To stop of the BJP winning streak, several Opposition parties had joined hands to form the Grand Alliance, projecting JD (U)'s Nitish Kumar as their chief ministerial candidate. The Grand Alliance included Janata Dal (United), Rashtriya Janata Dal, Janata Dal (Secular), Congress and the Nationalist Congress Party among the others.

Tejaswi Yadav
Tejashwi Yadav, deputy chief minister of Bihar and son of RJD chief Lalu Prasad YadavIANS

RJD had emerged as the single largest party with 80 seats, while JD (U) bagged 71 seats and Congress won 27 seats. With the Grand Alliance setting an alternative, Nitish Kumar had taken the oath of the office for the third time and RJD's Tejashwi Yadav was sworn in as his deputy.

The Grand Alliance received a massive blow when Chief Minister Nitish Kumar decided to dump the RJD and joined hands again with BJP in 2017.

Making sense of present-day realities

A lot of has changed in the political landscape of Bihar since the last elections. RJD patriarch Lalu Yadav who, political analysts say, has nose on the ground and hands on the nerve of people, had campaigned vigorously in the last elections. Lalu is now serving in jail in connection with corruption cases. His absence will surely be missed by RJD workers.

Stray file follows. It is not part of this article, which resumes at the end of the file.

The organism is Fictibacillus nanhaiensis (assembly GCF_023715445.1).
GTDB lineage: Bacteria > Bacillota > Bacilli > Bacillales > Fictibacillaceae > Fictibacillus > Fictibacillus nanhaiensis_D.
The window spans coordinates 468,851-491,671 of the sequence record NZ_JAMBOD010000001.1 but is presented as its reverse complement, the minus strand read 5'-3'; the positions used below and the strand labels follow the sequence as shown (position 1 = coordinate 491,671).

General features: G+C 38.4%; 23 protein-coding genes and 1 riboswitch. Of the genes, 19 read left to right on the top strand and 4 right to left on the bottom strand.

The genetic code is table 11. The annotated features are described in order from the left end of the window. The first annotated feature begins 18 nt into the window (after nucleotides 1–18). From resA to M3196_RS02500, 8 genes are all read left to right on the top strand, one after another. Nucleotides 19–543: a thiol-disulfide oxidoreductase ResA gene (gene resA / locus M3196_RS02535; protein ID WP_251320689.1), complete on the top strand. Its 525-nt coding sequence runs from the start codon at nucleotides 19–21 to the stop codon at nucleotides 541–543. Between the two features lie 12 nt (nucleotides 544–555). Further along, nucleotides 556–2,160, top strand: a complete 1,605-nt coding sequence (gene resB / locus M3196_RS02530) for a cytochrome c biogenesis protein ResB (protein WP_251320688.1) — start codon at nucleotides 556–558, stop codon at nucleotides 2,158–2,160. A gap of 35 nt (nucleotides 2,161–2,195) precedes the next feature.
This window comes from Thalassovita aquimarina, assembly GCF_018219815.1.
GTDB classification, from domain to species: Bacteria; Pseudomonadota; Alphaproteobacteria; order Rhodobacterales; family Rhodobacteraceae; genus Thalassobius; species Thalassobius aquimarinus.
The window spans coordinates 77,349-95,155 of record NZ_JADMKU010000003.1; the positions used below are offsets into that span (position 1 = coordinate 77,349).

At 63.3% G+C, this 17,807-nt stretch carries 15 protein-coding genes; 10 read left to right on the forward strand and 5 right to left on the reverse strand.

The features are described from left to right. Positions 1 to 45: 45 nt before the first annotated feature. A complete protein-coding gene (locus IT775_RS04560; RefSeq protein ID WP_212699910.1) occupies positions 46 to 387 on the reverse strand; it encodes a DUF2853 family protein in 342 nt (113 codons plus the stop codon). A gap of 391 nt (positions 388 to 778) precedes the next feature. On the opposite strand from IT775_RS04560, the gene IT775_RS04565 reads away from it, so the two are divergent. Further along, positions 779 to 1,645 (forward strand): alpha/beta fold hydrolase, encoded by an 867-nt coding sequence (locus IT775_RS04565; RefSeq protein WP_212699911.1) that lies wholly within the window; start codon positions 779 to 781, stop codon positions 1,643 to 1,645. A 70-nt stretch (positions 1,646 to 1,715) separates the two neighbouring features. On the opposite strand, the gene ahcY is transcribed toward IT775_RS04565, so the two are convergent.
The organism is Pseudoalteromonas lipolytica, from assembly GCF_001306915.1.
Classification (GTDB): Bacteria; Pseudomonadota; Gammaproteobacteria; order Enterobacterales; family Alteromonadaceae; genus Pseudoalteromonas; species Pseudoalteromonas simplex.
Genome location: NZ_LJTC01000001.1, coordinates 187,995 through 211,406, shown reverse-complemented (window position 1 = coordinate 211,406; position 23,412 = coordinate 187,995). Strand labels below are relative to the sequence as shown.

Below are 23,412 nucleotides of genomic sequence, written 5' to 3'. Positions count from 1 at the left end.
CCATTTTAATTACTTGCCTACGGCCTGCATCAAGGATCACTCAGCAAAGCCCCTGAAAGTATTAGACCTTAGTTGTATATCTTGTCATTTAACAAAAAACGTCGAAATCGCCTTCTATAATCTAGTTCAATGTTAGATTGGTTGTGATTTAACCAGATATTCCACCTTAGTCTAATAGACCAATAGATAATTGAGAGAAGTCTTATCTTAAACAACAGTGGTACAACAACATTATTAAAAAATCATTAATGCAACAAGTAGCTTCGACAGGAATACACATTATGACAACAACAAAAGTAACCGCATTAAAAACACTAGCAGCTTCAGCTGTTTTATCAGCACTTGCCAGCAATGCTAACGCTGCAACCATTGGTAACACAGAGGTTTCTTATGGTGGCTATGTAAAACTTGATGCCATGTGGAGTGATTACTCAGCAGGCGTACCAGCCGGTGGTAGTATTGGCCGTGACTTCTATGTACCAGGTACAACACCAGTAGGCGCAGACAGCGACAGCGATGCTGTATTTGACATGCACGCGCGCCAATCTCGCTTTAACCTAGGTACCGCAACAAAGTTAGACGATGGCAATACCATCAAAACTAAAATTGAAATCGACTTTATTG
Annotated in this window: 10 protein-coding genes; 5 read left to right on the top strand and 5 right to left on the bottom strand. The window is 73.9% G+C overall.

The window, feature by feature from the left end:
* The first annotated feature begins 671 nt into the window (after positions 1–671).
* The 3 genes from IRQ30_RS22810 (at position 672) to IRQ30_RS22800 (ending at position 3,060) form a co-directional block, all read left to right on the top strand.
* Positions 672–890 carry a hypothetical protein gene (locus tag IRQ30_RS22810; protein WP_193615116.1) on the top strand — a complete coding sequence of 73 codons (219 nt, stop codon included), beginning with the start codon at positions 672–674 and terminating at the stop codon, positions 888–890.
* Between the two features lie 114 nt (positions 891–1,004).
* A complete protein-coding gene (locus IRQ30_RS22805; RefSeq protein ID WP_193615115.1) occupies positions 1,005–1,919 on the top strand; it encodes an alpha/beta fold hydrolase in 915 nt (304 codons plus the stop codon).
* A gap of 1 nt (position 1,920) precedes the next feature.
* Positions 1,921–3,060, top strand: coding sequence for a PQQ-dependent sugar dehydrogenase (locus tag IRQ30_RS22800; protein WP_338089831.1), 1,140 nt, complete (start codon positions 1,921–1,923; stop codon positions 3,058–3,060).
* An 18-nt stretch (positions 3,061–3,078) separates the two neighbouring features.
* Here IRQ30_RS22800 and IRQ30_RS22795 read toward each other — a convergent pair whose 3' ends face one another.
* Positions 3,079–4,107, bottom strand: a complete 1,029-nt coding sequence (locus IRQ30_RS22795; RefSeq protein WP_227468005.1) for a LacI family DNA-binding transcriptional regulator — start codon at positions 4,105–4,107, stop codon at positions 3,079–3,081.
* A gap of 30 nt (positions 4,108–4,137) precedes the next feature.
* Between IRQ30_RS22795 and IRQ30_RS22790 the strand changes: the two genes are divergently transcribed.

Political watchers say RJD leader Tejashwi Yadav lack the skills and charisma that his father Lalu Prasad have. Since Lalu went to jail, rifts were seen in his own family – between his son Tejashwi and Tej Pratap over ticket distribution and other issues.

Tejashwi has also apparently failed to keep the house in order with several old Lalu loyalists publicly expressing disappointment over the handling of party affairs and quitting the party. The most recent example is of senior RJD leader Raghuvansh Prasad Singh who resigned from the party days after he passed away at a hospital in Delhi.

Former Union Minister Upendra Kushwaha-led Rashtriya Lok Samata Party (RLSP), which joined the Mahagathabandhan after the 2015 elections, has also indicated to exit the alliance. At a party meeting yesterday, Kushwaha said, "It is not possible to bring in a change in Bihar while standing behind the leadership of RJD," adding that he would take a decision on the course of his party in the days to come.

46 lakh masks, 6 lakh PPE kits: Polling during coronavirus pandemic  

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A woman gets her finger inked before casting her vote at a polling station during the state assembly election in Hapur, in the central state of Uttar Pradesh, India, February 11, 2017.Reuters file